Camille Goudeseune's user avatar
4 votes
1 answer
91 views

Suffix for an adherent with person's name as root

We can refer to a particular method devised by Newton as the "Newtonian method" or a distribution attributed to Laplace might be referred to as the "Laplacian Distribution". Some colleagues were ...
bdeonovic's user avatar
  • 141
3 votes
1 answer
3k views

Is sentence "I am a Chinese" correct?

I read from an article about this confusing sentence. since Chinese is both adj and noun,I suppose "I am a Chinese" is grammatically correct just like "I am an American"? Do native speakers prefer ...
WeiChinHsing's user avatar
-1 votes
1 answer
112 views

Does the adjective "Arabian" refer to the people or to the location? [duplicate]

Arab and Arabian are both related to people: He is an Arab. He is an Arabian. Which is used for the location of a country? Egypt is an Arab country. Egypt is an Arabian country.
Akram Al-Derwish's user avatar
0 votes
2 answers
212 views

What is the demonym of "Chaco"? [closed]

How can I say the demonym of "Chaco"? In Spanish it is "chaqueño", but I don't know what the correct word is in English.
walter's user avatar
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7 votes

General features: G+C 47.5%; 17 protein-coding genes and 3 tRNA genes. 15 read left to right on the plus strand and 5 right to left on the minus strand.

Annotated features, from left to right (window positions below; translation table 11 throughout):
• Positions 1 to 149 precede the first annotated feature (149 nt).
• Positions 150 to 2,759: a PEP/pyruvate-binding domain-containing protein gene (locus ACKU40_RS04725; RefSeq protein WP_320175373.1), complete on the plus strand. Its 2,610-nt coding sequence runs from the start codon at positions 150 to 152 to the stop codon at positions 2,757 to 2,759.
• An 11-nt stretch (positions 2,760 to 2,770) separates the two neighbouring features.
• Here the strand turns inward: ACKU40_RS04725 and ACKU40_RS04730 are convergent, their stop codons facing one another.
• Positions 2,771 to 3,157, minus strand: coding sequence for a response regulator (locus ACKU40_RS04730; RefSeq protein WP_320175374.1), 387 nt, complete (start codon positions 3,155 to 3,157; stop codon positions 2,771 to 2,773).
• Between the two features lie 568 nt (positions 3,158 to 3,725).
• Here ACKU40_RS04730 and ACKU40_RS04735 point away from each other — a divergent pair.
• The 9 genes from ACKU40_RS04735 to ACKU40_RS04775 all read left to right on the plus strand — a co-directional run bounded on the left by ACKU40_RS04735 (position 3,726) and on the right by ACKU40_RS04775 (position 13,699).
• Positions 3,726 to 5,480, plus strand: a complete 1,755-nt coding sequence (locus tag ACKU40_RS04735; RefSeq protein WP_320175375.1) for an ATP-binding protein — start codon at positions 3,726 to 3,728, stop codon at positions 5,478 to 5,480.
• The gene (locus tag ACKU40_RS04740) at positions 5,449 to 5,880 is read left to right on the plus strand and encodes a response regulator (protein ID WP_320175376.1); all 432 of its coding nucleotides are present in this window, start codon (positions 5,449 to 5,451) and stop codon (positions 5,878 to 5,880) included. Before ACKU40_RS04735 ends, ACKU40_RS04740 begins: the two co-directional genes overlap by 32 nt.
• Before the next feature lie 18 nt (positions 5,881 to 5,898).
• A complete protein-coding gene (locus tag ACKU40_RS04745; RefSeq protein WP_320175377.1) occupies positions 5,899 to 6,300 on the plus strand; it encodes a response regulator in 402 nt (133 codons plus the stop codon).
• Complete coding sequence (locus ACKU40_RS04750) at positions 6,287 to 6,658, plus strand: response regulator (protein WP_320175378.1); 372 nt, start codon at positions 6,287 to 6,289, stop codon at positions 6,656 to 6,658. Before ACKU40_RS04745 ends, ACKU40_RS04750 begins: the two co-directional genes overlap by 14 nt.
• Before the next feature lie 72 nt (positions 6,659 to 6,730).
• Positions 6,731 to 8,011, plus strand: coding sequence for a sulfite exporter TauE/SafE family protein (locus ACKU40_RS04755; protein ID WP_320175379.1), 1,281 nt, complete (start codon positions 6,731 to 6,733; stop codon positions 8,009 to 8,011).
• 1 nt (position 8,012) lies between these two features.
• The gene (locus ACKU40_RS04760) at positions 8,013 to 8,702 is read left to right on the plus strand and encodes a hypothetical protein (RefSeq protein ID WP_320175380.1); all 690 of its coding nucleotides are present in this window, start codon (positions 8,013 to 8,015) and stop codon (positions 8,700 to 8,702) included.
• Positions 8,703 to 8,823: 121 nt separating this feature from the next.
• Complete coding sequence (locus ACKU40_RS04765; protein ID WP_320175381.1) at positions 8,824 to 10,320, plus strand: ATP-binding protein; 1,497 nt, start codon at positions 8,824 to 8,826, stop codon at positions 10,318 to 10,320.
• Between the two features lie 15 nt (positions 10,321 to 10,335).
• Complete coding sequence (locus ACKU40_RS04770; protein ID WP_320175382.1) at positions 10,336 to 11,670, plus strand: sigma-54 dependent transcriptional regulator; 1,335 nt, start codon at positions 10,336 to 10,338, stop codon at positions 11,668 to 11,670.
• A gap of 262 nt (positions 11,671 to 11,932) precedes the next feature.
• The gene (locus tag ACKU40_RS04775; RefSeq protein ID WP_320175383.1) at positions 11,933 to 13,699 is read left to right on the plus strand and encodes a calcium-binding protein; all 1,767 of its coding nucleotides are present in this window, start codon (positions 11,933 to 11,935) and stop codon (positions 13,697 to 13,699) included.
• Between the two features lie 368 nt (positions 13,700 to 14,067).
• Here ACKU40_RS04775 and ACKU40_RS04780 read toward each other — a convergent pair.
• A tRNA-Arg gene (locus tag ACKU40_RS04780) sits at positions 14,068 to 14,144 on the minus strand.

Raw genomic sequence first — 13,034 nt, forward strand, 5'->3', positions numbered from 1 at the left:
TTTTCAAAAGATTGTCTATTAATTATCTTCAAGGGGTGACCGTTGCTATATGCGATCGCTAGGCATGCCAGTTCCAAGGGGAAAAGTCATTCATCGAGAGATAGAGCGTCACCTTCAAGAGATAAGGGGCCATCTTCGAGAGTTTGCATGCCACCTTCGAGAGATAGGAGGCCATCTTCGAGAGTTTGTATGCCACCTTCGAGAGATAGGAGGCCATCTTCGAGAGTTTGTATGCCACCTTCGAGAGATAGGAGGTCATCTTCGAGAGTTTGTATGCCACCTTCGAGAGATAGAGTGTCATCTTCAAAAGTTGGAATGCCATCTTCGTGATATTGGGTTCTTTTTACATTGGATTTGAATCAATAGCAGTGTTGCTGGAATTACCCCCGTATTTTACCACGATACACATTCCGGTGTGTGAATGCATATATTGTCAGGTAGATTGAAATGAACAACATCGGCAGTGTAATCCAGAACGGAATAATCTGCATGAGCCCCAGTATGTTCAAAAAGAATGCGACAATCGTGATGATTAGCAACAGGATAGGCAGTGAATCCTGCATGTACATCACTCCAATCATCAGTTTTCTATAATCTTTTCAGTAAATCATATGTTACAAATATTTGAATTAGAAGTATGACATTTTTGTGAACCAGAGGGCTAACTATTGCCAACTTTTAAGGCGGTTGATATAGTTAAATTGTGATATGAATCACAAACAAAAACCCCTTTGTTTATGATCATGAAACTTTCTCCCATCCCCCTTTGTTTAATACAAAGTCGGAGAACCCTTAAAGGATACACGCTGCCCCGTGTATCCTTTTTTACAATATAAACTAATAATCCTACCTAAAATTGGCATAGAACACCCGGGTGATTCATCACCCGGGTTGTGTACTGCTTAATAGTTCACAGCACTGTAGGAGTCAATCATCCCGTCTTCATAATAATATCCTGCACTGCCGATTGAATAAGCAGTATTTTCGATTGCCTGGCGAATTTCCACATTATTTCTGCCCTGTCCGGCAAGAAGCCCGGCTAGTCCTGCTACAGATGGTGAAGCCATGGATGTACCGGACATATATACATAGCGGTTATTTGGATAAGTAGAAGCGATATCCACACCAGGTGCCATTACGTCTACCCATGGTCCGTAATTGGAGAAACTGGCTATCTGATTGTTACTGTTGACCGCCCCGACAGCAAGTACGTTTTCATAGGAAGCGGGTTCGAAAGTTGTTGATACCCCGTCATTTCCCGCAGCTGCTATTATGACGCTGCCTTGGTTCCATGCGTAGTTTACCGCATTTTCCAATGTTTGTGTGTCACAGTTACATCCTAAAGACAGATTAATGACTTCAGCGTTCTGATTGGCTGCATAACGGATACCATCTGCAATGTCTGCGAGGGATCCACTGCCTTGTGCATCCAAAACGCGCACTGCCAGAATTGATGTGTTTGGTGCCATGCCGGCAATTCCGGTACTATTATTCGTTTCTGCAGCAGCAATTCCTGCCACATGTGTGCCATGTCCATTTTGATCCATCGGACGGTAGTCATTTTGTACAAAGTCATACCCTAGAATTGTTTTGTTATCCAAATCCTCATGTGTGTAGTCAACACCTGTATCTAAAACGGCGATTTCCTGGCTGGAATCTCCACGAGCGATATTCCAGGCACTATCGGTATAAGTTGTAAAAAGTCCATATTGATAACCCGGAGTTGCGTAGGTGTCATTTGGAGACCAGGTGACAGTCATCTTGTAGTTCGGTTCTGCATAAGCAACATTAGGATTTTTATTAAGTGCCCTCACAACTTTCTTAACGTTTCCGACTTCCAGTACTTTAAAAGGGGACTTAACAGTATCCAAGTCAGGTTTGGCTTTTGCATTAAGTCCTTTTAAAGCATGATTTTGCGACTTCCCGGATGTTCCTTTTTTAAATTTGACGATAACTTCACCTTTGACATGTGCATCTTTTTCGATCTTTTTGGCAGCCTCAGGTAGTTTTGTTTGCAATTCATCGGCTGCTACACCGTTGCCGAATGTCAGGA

1 answer
2k views

A citizen of eSwatini

eSwatini (officially the Kingdom of eSwatini) is the new name of Swaziland. What should one call a citizen of eSwatini in English? A citizen of eSwatini is called a[n] _____. I can think of the ...
Řídící's user avatar
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16 votes
3 answers
3k views

Why is it "Rhine", but "Rhenish"?

Being a native German speaker, I just came across the word "Rhenish" (as a translation of German "rheinisch", belonging to the Rhine). I am a bit confused about this, and am at a loss for the proper "...
DevSolar's user avatar
  • 801
2 votes
3 answers
330 views

How to translate Portuguese demonyms containing gender?

I can say "Brazilian company" (empresa brasileira, in Portuguese) for a company in Brazil. If the company resides in the Brazilian state of Minas Gerais, in Portuguese we say "empresa mineira", or for ...
Rodrigo's user avatar
  • 261
0 votes
1 answer
94 views

City name without demonym in "Belgrade journal Philosophia"

The apparent peculiarity of the phrase mentioned in the title is that the city name itself is used at the beginning of the phrase instead of its demonym Belgradian. Is there a rule of English grammar ...
Kaveh's user avatar
  • 561
1 vote
1 answer
226 views

Would it be i-Kiribati or I-Kiribati? [closed]

So the demonym of Kiribati is "i-Kiribati". Apart from being cool, what is the correct way of writing this? Would it be a capital "I" all the time? eg. "I'm an I-Kiribati" or would it be a small "i" ...